MICKEY Z.: Well, on that last note, it made me think of the musical genre, very American musical genre of the blues, where these sort of sad tales were given a certain musical sound that I felt as somebody a lot of the rock and roll that I grew up with grew out of the blues. And I feel like they didn’t immortalize the negative vibe, but they honored it and then they transmuted it into memorable music. And I look forward to hearing that on the next album, whether it’s called Ugly or not.

[…] I’m going to just turn it over to you for a couple of minutes here. What would you want to say to your listeners or potential listeners as we wrap up here about your experience of expressing yourself this way and RUN RABBIT RUN! in particular?

ALICEN GREY: What do I want to say? It’s funny, I feel like I’m going to answer this in a roundabout way. So, since I was a writer primarily for so long, I got really accustomed to that feeling of triumph you get when you’re able to articulate a feeling. That’s one of my favorite feelings: when I’m able to give words to something complex and nebulous, like just an emotional state.

But what music is teaching me is that there are deeper forms of communication that involve a great deal of trust and are telepathic. I really do liken music to telepathy. And so as for what I would like to say to listeners and potential listeners, I feel like whatever I needed to say was said by the music and the music continues to speak for itself. I’ve said what I needed to say and now the music is kind of its own consciousness speaking to people in a way that they can understand. And that’s the nature of telepathy, which I love to contemplate, psionics and these mysteries of the universe. 

So, for example, one of the most fascinating things I’m finding now that my album is out and people are giving me feedback, I love hearing how people tell me they perceive my music. Like one person was telling me she perceives the song “Run Rabbit Run!”as the soundtrack to a car chase in a movie. And I was like, wow, I wasn’t thinking of that at all when I wrote the song. But if that’s how it speaks to you, then that’s true as well. That’s also the truth. 

And so I’m learning how to be truthful in my musical expression and also to honor the truth that is brought out of people when I share my truth. And so I’m not perfect at it, but I am doing my best. And as a matter of fact, before this interview, we set our intentions. Before we got on the phone, I said, “May the truth flow out of me without hesitation.” And so that has been one of my primary motivations for making music. Just tell the truth. Just tell the truth. And so that is what my goal ultimately is. 

And I keep learning how to tell the truth even more deeply, even more richly, even more accurately. And oftentimes I’m finding truth doesn’t even have words. It’s just vibrations, it’s feelings, it’s sounds. And it’s also beyond those things. It’s been a curious journey and I’m just glad for anybody who is willing to come along on that journey with me. I’m just so grateful to be heard at all.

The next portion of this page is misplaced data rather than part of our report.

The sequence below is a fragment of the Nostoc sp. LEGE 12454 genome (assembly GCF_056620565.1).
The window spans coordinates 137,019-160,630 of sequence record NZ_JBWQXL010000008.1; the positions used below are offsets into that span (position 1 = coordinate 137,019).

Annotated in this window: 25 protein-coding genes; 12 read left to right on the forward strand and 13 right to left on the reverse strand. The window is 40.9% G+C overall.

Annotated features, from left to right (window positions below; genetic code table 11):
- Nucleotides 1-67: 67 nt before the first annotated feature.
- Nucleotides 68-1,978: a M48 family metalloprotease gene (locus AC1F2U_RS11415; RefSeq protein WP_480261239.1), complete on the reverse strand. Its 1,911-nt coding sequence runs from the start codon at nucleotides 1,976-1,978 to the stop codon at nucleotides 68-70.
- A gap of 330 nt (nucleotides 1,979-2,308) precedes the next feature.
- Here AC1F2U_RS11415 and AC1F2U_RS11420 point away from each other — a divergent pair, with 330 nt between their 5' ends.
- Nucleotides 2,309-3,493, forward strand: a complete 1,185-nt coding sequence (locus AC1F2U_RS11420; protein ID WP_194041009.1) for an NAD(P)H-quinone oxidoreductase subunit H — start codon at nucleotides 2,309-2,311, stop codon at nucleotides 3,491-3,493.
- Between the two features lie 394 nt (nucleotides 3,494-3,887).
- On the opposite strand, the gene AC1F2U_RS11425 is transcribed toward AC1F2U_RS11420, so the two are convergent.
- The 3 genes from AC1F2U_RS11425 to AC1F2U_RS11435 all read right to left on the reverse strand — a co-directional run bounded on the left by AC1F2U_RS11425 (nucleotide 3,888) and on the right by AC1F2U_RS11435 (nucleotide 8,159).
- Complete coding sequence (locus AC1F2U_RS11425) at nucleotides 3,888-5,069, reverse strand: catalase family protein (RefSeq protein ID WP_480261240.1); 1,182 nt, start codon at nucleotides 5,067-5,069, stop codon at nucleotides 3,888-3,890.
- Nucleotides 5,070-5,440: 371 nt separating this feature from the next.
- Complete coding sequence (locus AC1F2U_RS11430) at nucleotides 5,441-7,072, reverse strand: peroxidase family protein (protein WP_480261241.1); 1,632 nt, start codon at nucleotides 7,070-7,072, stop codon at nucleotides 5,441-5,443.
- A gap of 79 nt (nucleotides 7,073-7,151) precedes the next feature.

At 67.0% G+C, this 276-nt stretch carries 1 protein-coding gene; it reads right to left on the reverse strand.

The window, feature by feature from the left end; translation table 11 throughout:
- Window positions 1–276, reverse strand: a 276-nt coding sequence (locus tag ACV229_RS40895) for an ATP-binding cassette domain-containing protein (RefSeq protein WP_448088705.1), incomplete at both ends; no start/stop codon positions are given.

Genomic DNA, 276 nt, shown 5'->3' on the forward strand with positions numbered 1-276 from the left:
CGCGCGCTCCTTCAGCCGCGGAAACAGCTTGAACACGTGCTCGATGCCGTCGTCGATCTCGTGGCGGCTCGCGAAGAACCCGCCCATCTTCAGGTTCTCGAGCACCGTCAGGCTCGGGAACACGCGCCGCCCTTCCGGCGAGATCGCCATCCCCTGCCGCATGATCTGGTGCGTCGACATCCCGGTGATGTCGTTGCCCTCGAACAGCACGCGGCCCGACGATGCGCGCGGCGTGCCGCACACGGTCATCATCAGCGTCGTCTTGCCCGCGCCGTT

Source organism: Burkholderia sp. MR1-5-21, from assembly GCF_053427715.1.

MICKEY Z.: Well, thank you for that. It is a fascinating concept to think of these entities, these individual seven songs, each having countless hundreds of thousands, millions of separate lives, because they live differently in the minds and hearts of everyone that hears them. What a wonderful concept. And my wish would be for everyone listening is that they will listen to and purchase your music and that they will seek their inner truth and speak their mind, whatever that means to them. It could be starting a podcast, it could be recording an album. It would be fruitless to even attempt to list the myriad ways that they can do so. But there will be no greater legacy of RUN RABBIT RUN! than to have all the people who’ve been inspired to creative action through it. So thank you for doing that. Thank you for leading by example, and thank you for being here on episode 50. I wish you all the best with the album and I will be listening and watching with the excitement and just sheer joy as I watch your career take off. So thank you for being here and all the best with the music.

ALICEN GREY: Just thank you so much for holding space for this expression of truth and this conversation about awakening. It may ripple outwards to everyone who needs to hear it.

MICKEY Z.: Amen. […] I trust that this episode helped clarify the reality that you do not need permission to live a positive and creative life. You do not need permission to express yourself, and in fact, we need you to be expressing yourself now more than ever. 

We need more music, not more machines. We need more poets, not more politicians. We need more free thinkers, not more group think. And as Alicen Grey emphasized throughout our conversation, we need this Mass Awakening. It’s a call out to you to do your part. And during that process, remember to keep your guard up.